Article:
How to Open a Bank Account — and What You’ll Need

What do I need to open a bank account

I recently opened a new checking account for the first time in a decade. As I walked into the branch, I was wondering if I was prepared.

What do I need to open a bank account?

Fortunately, I lucked out. Everything I needed was either hiding in my wallet or my memory. If you want to avoid a hiccup the next (or first) time you open a bank account, here’s what to expect and everything you’ll need to get started.

How to open a bank account in 5 steps

If you already know what kind of account and what kind of bank is right for you, skip to step two. If not, let’s figure out the hard part first.

1. Choose your bank and the type of account

Checking accounts are suitable for receiving paychecks and covering routine bills and expenses. Savings accounts, meanwhile, keep cash a little less accessible and are better for growing your money for a rainy day.

No matter the account, you’ll want to consider a variety of factors, like the interest rate you can earn on your account or the fees you might have to pay to maintain it.

These facts hold true whether you’re a senior citizen looking to stash away Social Security checks or a new grad seeking a checking account.

Beyond account types, you’ll also want to decide where to house your money. Bigger banks might afford you the convenience of more ATMs and faster service. Credit unions and online-only banks typically offer higher interest rates.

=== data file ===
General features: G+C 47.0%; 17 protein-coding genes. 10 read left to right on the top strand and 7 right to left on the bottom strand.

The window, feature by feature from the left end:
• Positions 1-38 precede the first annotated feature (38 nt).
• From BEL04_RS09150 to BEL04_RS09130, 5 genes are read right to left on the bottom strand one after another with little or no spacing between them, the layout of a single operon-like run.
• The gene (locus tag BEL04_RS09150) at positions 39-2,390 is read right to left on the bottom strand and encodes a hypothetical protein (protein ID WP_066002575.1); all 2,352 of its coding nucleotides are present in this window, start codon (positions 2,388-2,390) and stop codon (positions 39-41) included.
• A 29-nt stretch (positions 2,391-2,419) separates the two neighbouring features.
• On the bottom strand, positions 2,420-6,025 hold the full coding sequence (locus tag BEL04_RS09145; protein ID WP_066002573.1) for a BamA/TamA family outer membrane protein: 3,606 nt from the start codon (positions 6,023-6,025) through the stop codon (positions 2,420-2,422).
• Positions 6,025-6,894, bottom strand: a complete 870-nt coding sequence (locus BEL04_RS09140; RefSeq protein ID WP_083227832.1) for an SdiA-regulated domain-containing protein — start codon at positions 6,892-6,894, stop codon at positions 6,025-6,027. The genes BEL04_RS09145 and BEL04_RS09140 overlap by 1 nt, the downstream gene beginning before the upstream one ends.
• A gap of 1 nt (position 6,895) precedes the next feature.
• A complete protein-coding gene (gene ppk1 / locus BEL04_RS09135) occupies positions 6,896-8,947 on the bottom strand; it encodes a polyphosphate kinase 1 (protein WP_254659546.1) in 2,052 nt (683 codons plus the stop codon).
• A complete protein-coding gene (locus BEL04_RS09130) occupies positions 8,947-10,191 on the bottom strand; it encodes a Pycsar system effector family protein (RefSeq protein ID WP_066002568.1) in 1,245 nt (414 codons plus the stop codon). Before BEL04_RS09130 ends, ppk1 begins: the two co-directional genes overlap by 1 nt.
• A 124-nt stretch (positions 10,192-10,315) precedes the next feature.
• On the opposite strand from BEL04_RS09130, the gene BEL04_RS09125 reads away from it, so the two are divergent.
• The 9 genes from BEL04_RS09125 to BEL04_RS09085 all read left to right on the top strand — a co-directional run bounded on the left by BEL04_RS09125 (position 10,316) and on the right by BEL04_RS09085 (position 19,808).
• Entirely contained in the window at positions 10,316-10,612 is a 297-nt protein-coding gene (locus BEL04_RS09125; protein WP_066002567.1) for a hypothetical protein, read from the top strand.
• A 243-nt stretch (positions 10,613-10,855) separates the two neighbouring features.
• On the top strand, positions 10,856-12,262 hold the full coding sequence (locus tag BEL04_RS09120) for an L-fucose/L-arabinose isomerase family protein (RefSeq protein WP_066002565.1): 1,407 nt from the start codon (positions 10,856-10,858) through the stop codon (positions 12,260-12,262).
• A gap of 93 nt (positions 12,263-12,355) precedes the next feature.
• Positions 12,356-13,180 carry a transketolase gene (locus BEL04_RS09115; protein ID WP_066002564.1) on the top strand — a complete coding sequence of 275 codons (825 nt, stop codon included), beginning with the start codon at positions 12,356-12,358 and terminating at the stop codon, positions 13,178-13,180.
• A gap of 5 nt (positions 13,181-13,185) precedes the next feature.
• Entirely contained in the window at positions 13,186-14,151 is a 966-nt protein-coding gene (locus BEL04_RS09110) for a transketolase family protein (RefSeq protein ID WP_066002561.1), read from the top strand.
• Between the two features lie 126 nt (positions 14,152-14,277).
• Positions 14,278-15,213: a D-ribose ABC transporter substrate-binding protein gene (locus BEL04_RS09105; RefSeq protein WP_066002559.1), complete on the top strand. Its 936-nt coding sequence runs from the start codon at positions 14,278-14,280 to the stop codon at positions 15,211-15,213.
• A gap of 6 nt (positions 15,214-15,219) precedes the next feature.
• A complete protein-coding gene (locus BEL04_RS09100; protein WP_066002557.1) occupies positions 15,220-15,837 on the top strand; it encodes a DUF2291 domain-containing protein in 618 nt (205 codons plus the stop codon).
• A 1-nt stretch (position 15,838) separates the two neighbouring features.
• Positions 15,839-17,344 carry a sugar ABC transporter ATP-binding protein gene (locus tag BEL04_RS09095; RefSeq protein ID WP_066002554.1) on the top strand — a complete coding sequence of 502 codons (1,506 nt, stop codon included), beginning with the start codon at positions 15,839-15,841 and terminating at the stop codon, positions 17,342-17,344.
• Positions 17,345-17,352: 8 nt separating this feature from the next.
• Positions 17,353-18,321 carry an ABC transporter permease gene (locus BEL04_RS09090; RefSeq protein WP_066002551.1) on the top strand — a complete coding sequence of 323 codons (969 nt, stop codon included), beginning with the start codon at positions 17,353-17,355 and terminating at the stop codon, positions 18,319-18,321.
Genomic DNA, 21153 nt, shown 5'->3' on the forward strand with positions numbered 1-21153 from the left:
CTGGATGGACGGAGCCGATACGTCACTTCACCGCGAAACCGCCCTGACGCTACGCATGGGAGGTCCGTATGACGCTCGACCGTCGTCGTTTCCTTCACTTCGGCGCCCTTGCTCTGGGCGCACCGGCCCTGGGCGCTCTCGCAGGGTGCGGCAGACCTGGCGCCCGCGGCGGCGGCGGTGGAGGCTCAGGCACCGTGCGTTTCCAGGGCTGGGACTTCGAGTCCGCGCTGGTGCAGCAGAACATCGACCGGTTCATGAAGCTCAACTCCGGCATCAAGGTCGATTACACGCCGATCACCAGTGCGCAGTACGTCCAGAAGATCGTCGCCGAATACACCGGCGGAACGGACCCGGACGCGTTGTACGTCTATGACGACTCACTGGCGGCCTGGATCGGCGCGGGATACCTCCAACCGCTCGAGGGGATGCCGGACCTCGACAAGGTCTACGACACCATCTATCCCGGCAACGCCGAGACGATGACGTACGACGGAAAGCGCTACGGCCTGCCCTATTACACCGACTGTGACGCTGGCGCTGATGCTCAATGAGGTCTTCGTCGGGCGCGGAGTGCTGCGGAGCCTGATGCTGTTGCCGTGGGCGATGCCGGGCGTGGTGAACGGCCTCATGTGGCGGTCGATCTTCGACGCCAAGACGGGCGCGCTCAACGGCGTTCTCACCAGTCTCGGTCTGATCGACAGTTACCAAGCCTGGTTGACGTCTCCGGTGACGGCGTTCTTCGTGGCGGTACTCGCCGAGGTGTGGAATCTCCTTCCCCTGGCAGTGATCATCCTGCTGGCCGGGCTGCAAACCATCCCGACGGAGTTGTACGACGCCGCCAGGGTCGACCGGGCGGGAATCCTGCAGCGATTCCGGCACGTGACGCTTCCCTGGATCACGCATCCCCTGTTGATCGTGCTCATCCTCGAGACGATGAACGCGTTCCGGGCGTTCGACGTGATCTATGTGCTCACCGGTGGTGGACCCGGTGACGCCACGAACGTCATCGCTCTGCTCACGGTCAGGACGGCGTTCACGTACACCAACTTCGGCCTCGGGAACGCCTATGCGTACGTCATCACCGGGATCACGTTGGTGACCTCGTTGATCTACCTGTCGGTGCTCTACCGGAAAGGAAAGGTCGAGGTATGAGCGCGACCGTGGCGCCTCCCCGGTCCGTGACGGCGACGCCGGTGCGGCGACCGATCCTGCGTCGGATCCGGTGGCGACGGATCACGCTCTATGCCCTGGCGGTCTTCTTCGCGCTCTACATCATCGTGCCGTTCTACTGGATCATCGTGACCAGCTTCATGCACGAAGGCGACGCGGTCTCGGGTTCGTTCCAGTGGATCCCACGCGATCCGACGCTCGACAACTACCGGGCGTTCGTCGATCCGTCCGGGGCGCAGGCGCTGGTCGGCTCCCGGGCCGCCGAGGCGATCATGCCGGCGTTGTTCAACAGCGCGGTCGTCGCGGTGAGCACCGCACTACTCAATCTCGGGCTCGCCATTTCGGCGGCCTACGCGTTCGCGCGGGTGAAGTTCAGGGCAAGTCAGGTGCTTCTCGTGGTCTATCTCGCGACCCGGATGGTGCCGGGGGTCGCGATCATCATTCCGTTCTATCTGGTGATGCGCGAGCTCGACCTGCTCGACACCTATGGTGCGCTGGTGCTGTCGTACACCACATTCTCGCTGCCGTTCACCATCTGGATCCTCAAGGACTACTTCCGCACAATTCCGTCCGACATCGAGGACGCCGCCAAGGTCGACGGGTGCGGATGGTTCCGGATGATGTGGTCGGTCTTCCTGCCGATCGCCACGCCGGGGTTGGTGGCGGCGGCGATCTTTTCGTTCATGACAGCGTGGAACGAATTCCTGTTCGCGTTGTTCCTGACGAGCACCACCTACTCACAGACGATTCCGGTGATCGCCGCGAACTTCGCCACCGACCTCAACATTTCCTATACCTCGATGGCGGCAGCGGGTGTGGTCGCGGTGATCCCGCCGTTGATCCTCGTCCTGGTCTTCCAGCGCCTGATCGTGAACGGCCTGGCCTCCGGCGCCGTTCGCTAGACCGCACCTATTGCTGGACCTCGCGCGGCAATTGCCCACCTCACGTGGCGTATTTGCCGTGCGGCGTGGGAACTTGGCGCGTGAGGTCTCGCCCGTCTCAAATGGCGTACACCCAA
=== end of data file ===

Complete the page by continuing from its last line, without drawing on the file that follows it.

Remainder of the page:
2. Decide how to open your account

I opened my newest account during my lunch break from work. But, these days, you can apply for and secure a new savings or checking account even faster. You can complete the whole process online or over the phone.

Citibank, for example, promises you’ll be “banking within minutes” of completing your online application. Bank of America, for its part, says you can finish the process on your laptop or smartphone within 10 minutes.

If you’re opening an account with an online-only bank, though, you’ll probably do everything online.

how to open a bank account

Image credit: Ally Bank

If you have the option, though, it might be faster and wiser to open the account in person, particularly if you’re new to banking.

When you walk into a branch, you can sit down with a personal banker who will guide you through the application process one step at a time. This way, you’ll have the opportunity to ask questions before opening your account.

For example, you might ask about the number of withdrawals you can make every month or about the benefits of overdraft protection.

3. Have your documents ready and apply

Whether you’re opening a bank account online, over the phone, or in person, you’ll need the same information handy. To apply for a new account, you need to be 18 years old and have a U.S. mailing address and Social Security number.

Ally, an online-only bank, asks for the following information during its application process:

  • Name
  • Street address
  • Email address
  • Date of birth
  • Social Security number